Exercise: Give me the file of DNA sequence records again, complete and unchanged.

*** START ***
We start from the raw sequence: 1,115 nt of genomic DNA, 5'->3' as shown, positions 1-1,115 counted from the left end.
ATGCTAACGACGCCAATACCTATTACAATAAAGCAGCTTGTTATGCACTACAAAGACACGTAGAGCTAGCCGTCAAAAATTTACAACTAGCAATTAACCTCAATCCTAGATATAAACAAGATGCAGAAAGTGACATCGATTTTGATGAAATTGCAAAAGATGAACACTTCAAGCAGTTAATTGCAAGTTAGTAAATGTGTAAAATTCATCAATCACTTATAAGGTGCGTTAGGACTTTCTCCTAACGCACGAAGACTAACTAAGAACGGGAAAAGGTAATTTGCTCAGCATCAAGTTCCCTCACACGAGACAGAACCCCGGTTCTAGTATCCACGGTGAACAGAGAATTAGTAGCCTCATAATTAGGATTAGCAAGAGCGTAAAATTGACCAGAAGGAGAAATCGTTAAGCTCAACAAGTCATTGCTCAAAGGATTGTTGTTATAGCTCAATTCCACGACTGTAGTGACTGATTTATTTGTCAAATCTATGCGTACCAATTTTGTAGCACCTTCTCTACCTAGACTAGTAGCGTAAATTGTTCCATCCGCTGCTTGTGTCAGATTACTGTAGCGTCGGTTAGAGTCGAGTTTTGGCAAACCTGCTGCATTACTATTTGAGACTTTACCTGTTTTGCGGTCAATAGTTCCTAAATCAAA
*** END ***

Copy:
We start from the raw sequence: 1,115 nt of genomic DNA, 5'->3' as shown, positions 1-1,115 counted from the left end.
ATGCTAACGACGCCAATACCTATTACAATAAAGCAGCTTGTTATGCACTACAAAGACACGTAGAGCTAGCCGTCAAAAATTTACAACTAGCAATTAACCTCAATCCTAGATATAAACAAGATGCAGAAAGTGACATCGATTTTGATGAAATTGCAAAAGATGAACACTTCAAGCAGTTAATTGCAAGTTAGTAAATGTGTAAAATTCATCAATCACTTATAAGGTGCGTTAGGACTTTCTCCTAACGCACGAAGACTAACTAAGAACGGGAAAAGGTAATTTGCTCAGCATCAAGTTCCCTCACACGAGACAGAACCCCGGTTCTAGTATCCACGGTGAACAGAGAATTAGTAGCCTCATAATTAGGATTAGCAAGAGCGTAAAATTGACCAGAAGGAGAAATCGTTAAGCTCAACAAGTCATTGCTCAAAGGATTGTTGTTATAGCTCAATTCCACGACTGTAGTGACTGATTTATTTGTCAAATCTATGCGTACCAATTTTGTAGCACCTTCTCTACCTAGACTAGTAGCGTAAATTGTTCCATCCGCTGCTTGTGTCAGATTACTGTAGCGTCGGTTAGAGTCGAGTTTTGGCAAACCTGCTGCATTACTATTTGAGACTTTACCTGTTTTGCGGTCAATAGTTCCTAAATCAAA